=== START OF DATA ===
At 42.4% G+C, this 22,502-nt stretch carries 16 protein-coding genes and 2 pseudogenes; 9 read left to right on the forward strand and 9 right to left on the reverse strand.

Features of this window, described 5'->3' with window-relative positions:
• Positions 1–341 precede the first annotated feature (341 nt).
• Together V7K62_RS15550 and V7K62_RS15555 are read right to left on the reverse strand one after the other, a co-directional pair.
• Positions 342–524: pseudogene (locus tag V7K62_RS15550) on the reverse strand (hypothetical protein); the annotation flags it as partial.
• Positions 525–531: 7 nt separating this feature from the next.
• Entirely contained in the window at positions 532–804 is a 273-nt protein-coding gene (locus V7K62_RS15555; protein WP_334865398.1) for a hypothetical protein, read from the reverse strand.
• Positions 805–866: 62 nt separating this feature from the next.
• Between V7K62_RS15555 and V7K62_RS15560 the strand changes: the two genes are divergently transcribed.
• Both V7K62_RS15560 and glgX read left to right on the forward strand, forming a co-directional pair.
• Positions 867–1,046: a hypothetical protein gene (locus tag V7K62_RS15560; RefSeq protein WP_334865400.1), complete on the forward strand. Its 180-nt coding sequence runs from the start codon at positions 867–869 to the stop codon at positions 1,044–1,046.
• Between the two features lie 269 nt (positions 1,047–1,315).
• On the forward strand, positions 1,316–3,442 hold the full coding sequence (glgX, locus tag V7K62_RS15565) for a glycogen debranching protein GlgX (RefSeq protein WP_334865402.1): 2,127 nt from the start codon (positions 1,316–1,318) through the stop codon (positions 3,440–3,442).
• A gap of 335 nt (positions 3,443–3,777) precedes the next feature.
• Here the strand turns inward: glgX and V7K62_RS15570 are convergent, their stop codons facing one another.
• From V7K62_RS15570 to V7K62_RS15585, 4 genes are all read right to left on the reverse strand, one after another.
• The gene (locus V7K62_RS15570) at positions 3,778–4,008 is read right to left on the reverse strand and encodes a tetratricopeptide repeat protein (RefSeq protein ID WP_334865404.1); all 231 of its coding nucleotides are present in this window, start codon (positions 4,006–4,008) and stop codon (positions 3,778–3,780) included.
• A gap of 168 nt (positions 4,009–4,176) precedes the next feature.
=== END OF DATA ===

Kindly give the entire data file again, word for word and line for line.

At 42.4% G+C, this 22,502-nt stretch carries 16 protein-coding genes and 2 pseudogenes; 9 read left to right on the forward strand and 9 right to left on the reverse strand.

Features of this window, described 5'->3' with window-relative positions:
• Positions 1–341 precede the first annotated feature (341 nt).
• Together V7K62_RS15550 and V7K62_RS15555 are read right to left on the reverse strand one after the other, a co-directional pair.
• Positions 342–524: pseudogene (locus tag V7K62_RS15550) on the reverse strand (hypothetical protein); the annotation flags it as partial.
• Positions 525–531: 7 nt separating this feature from the next.
• Entirely contained in the window at positions 532–804 is a 273-nt protein-coding gene (locus V7K62_RS15555; protein WP_334865398.1) for a hypothetical protein, read from the reverse strand.
• Positions 805–866: 62 nt separating this feature from the next.
• Between V7K62_RS15555 and V7K62_RS15560 the strand changes: the two genes are divergently transcribed.
• Both V7K62_RS15560 and glgX read left to right on the forward strand, forming a co-directional pair.
• Positions 867–1,046: a hypothetical protein gene (locus tag V7K62_RS15560; RefSeq protein WP_334865400.1), complete on the forward strand. Its 180-nt coding sequence runs from the start codon at positions 867–869 to the stop codon at positions 1,044–1,046.
• Between the two features lie 269 nt (positions 1,047–1,315).
• On the forward strand, positions 1,316–3,442 hold the full coding sequence (glgX, locus tag V7K62_RS15565) for a glycogen debranching protein GlgX (RefSeq protein WP_334865402.1): 2,127 nt from the start codon (positions 1,316–1,318) through the stop codon (positions 3,440–3,442).
• A gap of 335 nt (positions 3,443–3,777) precedes the next feature.
• Here the strand turns inward: glgX and V7K62_RS15570 are convergent, their stop codons facing one another.
• From V7K62_RS15570 to V7K62_RS15585, 4 genes are all read right to left on the reverse strand, one after another.
• The gene (locus V7K62_RS15570) at positions 3,778–4,008 is read right to left on the reverse strand and encodes a tetratricopeptide repeat protein (RefSeq protein ID WP_334865404.1); all 231 of its coding nucleotides are present in this window, start codon (positions 4,006–4,008) and stop codon (positions 3,778–3,780) included.
• A gap of 168 nt (positions 4,009–4,176) precedes the next feature.